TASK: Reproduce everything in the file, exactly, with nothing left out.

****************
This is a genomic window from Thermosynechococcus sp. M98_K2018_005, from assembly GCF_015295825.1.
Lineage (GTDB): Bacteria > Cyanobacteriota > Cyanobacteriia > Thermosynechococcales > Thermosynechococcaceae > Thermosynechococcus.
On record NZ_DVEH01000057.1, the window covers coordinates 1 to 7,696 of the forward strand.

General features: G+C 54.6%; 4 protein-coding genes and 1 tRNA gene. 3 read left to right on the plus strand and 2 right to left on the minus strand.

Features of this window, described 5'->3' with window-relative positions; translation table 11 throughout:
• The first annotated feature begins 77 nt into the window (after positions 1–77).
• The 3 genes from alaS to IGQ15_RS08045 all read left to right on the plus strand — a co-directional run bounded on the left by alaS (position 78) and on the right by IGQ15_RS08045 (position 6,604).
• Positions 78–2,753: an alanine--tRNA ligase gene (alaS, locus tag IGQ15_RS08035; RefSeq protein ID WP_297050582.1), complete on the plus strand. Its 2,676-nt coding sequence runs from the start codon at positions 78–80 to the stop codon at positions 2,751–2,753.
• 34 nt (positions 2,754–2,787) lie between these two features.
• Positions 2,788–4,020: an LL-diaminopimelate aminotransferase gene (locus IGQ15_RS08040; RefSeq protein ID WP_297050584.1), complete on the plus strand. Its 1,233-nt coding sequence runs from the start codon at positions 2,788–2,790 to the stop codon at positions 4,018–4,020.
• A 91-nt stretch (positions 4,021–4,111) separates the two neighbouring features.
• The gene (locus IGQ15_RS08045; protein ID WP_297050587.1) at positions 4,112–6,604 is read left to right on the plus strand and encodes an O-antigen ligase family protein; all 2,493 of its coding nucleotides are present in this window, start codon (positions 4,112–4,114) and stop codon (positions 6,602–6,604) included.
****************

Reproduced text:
This is a genomic window from Thermosynechococcus sp. M98_K2018_005, from assembly GCF_015295825.1.
Lineage (GTDB): Bacteria > Cyanobacteriota > Cyanobacteriia > Thermosynechococcales > Thermosynechococcaceae > Thermosynechococcus.
On record NZ_DVEH01000057.1, the window covers coordinates 1 to 7,696 of the forward strand.

General features: G+C 54.6%; 4 protein-coding genes and 1 tRNA gene. 3 read left to right on the plus strand and 2 right to left on the minus strand.

Features of this window, described 5'->3' with window-relative positions; translation table 11 throughout:
• The first annotated feature begins 77 nt into the window (after positions 1–77).
• The 3 genes from alaS to IGQ15_RS08045 all read left to right on the plus strand — a co-directional run bounded on the left by alaS (position 78) and on the right by IGQ15_RS08045 (position 6,604).
• Positions 78–2,753: an alanine--tRNA ligase gene (alaS, locus tag IGQ15_RS08035; RefSeq protein ID WP_297050582.1), complete on the plus strand. Its 2,676-nt coding sequence runs from the start codon at positions 78–80 to the stop codon at positions 2,751–2,753.
• 34 nt (positions 2,754–2,787) lie between these two features.
• Positions 2,788–4,020: an LL-diaminopimelate aminotransferase gene (locus IGQ15_RS08040; RefSeq protein ID WP_297050584.1), complete on the plus strand. Its 1,233-nt coding sequence runs from the start codon at positions 2,788–2,790 to the stop codon at positions 4,018–4,020.
• A 91-nt stretch (positions 4,021–4,111) separates the two neighbouring features.
• The gene (locus IGQ15_RS08045; protein ID WP_297050587.1) at positions 4,112–6,604 is read left to right on the plus strand and encodes an O-antigen ligase family protein; all 2,493 of its coding nucleotides are present in this window, start codon (positions 4,112–4,114) and stop codon (positions 6,602–6,604) included.